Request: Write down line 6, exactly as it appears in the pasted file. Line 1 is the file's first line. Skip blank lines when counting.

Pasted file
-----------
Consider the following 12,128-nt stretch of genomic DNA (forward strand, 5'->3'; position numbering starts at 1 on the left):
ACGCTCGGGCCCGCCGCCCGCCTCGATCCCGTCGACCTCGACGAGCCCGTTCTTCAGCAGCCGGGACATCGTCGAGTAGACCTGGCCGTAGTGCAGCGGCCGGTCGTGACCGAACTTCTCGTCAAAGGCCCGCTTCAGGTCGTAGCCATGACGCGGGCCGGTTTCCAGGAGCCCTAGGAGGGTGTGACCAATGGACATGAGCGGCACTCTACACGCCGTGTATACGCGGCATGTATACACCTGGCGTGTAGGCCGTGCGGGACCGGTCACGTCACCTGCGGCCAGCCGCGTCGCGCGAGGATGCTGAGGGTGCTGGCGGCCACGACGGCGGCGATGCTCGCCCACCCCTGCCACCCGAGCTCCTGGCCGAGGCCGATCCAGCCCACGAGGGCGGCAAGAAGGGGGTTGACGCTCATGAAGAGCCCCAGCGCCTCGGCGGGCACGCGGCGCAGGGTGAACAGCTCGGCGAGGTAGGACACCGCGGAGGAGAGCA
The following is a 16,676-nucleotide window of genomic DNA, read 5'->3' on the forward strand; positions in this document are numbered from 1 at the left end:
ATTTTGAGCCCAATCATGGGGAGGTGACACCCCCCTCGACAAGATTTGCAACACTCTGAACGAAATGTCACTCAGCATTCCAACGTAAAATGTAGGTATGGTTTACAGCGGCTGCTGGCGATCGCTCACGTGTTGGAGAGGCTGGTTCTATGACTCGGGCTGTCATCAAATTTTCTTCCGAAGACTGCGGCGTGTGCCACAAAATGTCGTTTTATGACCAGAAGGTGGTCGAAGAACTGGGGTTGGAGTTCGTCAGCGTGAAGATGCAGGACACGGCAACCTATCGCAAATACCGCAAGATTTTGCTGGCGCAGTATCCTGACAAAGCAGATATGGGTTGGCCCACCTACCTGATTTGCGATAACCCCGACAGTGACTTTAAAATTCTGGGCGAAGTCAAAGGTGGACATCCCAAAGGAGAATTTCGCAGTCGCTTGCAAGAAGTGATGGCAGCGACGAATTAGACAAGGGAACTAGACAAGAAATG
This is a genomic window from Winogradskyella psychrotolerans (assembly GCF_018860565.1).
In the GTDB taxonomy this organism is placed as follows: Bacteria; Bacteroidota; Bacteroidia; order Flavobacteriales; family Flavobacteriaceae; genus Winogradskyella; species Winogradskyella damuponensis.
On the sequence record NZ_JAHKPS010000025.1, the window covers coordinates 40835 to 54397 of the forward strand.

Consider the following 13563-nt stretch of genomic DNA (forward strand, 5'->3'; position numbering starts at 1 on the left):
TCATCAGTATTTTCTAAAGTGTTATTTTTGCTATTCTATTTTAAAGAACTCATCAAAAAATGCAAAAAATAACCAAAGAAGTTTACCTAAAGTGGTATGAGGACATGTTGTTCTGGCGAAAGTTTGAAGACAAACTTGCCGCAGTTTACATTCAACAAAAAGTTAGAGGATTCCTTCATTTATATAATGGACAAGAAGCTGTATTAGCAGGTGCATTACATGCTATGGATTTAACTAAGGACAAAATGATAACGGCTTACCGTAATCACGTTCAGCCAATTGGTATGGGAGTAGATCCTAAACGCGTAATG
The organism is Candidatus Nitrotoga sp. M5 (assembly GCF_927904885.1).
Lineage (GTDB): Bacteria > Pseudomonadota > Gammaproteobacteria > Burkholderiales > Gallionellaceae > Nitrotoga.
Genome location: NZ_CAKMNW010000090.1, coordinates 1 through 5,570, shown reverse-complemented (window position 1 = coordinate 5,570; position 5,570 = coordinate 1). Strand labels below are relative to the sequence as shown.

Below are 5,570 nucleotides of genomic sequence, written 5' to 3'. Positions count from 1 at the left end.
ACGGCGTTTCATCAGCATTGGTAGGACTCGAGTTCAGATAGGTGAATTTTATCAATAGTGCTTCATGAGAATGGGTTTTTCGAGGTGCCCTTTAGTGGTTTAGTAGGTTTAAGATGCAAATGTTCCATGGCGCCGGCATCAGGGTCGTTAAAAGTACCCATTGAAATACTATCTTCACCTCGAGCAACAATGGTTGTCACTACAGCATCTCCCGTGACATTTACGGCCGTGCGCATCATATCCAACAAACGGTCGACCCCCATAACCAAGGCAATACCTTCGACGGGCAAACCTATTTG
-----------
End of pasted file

In the GTDB taxonomy this organism is placed as follows: Bacteria; Bacteroidota; Bacteroidia; order Flavobacteriales; family Flavobacteriaceae; genus Winogradskyella; species Winogradskyella damuponensis.